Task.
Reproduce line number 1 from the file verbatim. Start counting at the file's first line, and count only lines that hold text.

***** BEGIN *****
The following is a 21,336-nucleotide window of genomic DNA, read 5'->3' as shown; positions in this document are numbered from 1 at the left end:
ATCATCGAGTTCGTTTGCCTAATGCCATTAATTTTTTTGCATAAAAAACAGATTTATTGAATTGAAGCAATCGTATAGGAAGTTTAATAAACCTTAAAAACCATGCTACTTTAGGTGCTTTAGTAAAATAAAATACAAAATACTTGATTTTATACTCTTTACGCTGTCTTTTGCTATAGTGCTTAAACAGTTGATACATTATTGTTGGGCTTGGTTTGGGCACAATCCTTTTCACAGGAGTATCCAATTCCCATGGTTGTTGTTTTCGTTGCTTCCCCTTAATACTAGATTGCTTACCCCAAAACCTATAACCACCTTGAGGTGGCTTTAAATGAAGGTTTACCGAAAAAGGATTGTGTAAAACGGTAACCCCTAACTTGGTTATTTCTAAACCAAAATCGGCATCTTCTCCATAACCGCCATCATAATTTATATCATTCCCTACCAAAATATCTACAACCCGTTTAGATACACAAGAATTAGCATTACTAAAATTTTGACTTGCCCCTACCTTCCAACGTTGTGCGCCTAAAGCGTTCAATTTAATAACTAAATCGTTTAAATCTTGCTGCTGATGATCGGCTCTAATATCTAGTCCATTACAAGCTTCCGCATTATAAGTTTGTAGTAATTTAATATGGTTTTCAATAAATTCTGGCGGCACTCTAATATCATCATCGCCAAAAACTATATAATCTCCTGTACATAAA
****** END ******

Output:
The following is a 21,336-nucleotide window of genomic DNA, read 5'->3' as shown; positions in this document are numbered from 1 at the left end: